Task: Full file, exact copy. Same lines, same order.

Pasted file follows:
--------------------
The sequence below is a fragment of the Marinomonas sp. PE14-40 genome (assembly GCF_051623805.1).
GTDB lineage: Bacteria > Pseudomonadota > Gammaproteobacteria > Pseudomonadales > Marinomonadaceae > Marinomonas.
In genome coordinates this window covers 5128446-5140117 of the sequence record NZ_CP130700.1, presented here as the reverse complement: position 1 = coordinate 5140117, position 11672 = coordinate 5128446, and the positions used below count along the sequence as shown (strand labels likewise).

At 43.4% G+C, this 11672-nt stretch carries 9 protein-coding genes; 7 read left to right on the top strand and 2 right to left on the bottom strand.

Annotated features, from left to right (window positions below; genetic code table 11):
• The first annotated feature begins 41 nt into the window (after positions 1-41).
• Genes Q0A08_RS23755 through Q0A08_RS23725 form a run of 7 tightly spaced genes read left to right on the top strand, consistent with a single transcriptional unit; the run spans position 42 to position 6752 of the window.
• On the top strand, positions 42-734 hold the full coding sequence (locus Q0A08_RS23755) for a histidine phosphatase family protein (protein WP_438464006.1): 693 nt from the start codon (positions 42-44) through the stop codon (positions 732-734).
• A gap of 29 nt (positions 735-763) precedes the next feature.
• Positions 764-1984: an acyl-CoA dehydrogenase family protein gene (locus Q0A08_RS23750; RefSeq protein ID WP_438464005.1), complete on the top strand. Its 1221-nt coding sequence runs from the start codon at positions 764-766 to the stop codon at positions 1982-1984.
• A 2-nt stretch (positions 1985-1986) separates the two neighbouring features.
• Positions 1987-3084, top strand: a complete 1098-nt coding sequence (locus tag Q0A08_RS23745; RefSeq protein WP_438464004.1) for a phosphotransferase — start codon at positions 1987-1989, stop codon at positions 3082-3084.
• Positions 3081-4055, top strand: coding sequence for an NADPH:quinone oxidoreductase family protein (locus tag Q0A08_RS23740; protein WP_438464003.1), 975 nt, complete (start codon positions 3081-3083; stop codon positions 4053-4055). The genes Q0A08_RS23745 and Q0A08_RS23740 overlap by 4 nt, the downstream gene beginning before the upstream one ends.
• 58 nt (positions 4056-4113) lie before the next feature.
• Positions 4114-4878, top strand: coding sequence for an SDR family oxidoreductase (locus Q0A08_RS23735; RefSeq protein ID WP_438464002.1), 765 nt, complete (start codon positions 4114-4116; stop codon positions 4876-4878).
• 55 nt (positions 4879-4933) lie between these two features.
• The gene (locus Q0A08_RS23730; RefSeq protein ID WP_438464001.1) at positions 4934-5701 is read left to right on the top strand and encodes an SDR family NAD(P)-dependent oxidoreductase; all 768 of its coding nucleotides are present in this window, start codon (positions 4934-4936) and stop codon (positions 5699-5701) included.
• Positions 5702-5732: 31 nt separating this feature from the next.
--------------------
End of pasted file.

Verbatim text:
The sequence below is a fragment of the Marinomonas sp. PE14-40 genome (assembly GCF_051623805.1).
GTDB lineage: Bacteria > Pseudomonadota > Gammaproteobacteria > Pseudomonadales > Marinomonadaceae > Marinomonas.
In genome coordinates this window covers 5128446-5140117 of the sequence record NZ_CP130700.1, presented here as the reverse complement: position 1 = coordinate 5140117, position 11672 = coordinate 5128446, and the positions used below count along the sequence as shown (strand labels likewise).

At 43.4% G+C, this 11672-nt stretch carries 9 protein-coding genes; 7 read left to right on the top strand and 2 right to left on the bottom strand.

Annotated features, from left to right (window positions below; genetic code table 11):
• The first annotated feature begins 41 nt into the window (after positions 1-41).
• Genes Q0A08_RS23755 through Q0A08_RS23725 form a run of 7 tightly spaced genes read left to right on the top strand, consistent with a single transcriptional unit; the run spans position 42 to position 6752 of the window.
• On the top strand, positions 42-734 hold the full coding sequence (locus Q0A08_RS23755) for a histidine phosphatase family protein (protein WP_438464006.1): 693 nt from the start codon (positions 42-44) through the stop codon (positions 732-734).
• A gap of 29 nt (positions 735-763) precedes the next feature.
• Positions 764-1984: an acyl-CoA dehydrogenase family protein gene (locus Q0A08_RS23750; RefSeq protein ID WP_438464005.1), complete on the top strand. Its 1221-nt coding sequence runs from the start codon at positions 764-766 to the stop codon at positions 1982-1984.
• A 2-nt stretch (positions 1985-1986) separates the two neighbouring features.
• Positions 1987-3084, top strand: a complete 1098-nt coding sequence (locus tag Q0A08_RS23745; RefSeq protein WP_438464004.1) for a phosphotransferase — start codon at positions 1987-1989, stop codon at positions 3082-3084.
• Positions 3081-4055, top strand: coding sequence for an NADPH:quinone oxidoreductase family protein (locus tag Q0A08_RS23740; protein WP_438464003.1), 975 nt, complete (start codon positions 3081-3083; stop codon positions 4053-4055). The genes Q0A08_RS23745 and Q0A08_RS23740 overlap by 4 nt, the downstream gene beginning before the upstream one ends.
• 58 nt (positions 4056-4113) lie before the next feature.
• Positions 4114-4878, top strand: coding sequence for an SDR family oxidoreductase (locus Q0A08_RS23735; RefSeq protein ID WP_438464002.1), 765 nt, complete (start codon positions 4114-4116; stop codon positions 4876-4878).
• 55 nt (positions 4879-4933) lie between these two features.
• The gene (locus Q0A08_RS23730; RefSeq protein ID WP_438464001.1) at positions 4934-5701 is read left to right on the top strand and encodes an SDR family NAD(P)-dependent oxidoreductase; all 768 of its coding nucleotides are present in this window, start codon (positions 4934-4936) and stop codon (positions 5699-5701) included.
• Positions 5702-5732: 31 nt separating this feature from the next.